Right to roam protester Benny Rothman honoured
An estimated eight million people now enjoy rambling in the Peak District every year.
But what many enjoying outdoor pursuits do not know is that their "right to roam" was won by men who sacrificed their own freedom to gain access to the countryside for all.
In 1932 wealthy landowners had exclusive use of large areas of moorlands for grouse shooting.
Walkers were kept out by guards, until that is a group of working class people from Manchester and Yorkshire staged a mass protest by fighting their way up Kinder Scout, in Derbyshire.
The 400 campaigners were led by Benny Rothman, who was one of five men jailed for up to six months for their part in the "riotous assembly".
The event is credited by many with starting a movement that paved the way for the establishment of national parks.
Now Mr Rothman, who died in 2002, has been honoured for his contribution with the unveiling of a blue plaque on his former home in Crofton Avenue, Timperley, Greater Manchester.
In a BBC interview in the 1980s, he said: "It was possibly a naive idea that if enough ramblers went on a ramble, no group of keepers could stop them because there would be more ramblers than keepers.
"We went up the bank from William Clough in one long line and as we went up the bank, the person in charge of the keepers gave instructions to the keepers to come down the bank and meet us halfway.
"They did that and there must have been a dozen or slightly more brandishing their sticks and shouting 'get back'.
"Of course we just ignored them or pushed them aside until we got to the top."
Mr Rothman's son Harry, who now lives in Powys, mid Wales, unveiled the plaque at the house where he grew up and where his father remained until shortly before his death aged 90.
Retired professor Harry, who followed in his father's footsteps by specialising in environmental issues, said: "He would have been very surprised and proud to see the plaque and he would say it's down to the work of lots of other people at the same time."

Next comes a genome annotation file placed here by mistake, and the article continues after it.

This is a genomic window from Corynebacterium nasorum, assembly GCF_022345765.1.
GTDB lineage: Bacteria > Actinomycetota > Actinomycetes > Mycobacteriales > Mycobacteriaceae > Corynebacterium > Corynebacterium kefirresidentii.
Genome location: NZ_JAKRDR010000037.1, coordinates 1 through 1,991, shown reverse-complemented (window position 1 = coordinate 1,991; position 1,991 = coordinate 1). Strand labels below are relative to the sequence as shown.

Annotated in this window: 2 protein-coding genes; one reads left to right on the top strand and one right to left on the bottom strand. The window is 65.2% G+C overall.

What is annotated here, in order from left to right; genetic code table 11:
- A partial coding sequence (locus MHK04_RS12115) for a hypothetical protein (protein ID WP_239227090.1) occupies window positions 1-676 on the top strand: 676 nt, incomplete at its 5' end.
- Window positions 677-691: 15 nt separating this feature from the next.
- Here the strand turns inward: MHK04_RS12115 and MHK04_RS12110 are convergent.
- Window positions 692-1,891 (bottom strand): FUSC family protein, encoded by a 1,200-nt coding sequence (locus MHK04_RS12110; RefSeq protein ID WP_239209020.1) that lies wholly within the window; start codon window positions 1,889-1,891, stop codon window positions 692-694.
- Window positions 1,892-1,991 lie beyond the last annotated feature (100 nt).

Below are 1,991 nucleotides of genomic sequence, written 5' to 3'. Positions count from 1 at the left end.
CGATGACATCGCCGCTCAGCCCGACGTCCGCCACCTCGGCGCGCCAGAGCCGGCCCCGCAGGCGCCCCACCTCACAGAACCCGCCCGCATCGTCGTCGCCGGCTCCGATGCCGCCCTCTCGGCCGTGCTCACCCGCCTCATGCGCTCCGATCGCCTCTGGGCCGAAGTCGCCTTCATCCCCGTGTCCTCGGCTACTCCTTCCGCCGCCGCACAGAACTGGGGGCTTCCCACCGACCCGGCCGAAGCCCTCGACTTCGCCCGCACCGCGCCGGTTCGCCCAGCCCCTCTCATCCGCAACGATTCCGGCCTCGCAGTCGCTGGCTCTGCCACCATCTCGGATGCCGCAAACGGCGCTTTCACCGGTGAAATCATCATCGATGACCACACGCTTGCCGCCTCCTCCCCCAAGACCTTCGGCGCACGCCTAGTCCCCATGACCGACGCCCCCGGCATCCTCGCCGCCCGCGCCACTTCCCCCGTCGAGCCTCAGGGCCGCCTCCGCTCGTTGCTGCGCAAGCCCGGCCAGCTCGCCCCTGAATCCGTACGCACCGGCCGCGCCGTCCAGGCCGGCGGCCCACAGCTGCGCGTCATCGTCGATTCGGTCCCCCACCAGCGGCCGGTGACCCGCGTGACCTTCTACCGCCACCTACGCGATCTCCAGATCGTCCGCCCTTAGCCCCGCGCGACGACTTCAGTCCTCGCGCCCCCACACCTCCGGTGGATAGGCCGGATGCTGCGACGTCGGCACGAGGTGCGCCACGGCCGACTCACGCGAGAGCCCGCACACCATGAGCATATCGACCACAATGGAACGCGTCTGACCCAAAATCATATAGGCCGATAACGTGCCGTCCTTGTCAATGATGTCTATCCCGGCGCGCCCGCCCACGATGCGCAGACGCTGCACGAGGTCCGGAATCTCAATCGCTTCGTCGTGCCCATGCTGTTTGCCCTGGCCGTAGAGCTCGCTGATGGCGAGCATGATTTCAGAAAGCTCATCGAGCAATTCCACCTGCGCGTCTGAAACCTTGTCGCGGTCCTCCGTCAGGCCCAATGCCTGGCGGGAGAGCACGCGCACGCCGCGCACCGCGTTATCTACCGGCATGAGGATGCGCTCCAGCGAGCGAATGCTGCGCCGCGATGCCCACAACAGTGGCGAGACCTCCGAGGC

Harry said that around the time of the protest's 50th anniversary people began to look back and recognise its significance.
But it was only after his father's death that Andrew Robert Buxton Cavendish, the 11th Duke of Devonshire, offered a public apology for the "great wrong" done by his grandfather to the ramblers on his land.
'Changing of history'
Prof Rothman said: "He [Benny Rothman] would have loved the chance to have a chat with him.
"He was a very optimistic man and he made the best of it when he went to prison.
"He said it was very educational and he wasn't forgotten in there, he got visits from important legal people concerned they had been unfairly treated.
"It didn't put him off campaigning, he went on campaigning on environmental issues most of his life."
Mr Rothman did live to see the Countryside Rights of Way Act passed by Parliament in 2000, ensuring the freedom of the countryside for future generations.
Roly Smith, friend of Mr Rothman and a walking guidebooks author, said: "It's down to them that we have got what we have today.
"Kinder Scout and places like that were forbidden and Benny and his pals decided they wanted to do something about it.
"When they went to prison it united the ramblers and eventually led to this Act."
Mr Smith described Mr Rothman as a "great character", adding: "I was privileged to call him a friend.
"He was a great campaigner for all sorts of rights - he campaigned on the Manchester third runway, the privatisation of water and many other issues."
Councillor Jonathan Coupe, of Trafford Council, said: "The honour of having a blue plaque attributed to you means you have really made an impression on society.
"Mr Rothman contributed to the changing of history and it is because of him that we are able to enjoy the local countryside as often and freely as we can today."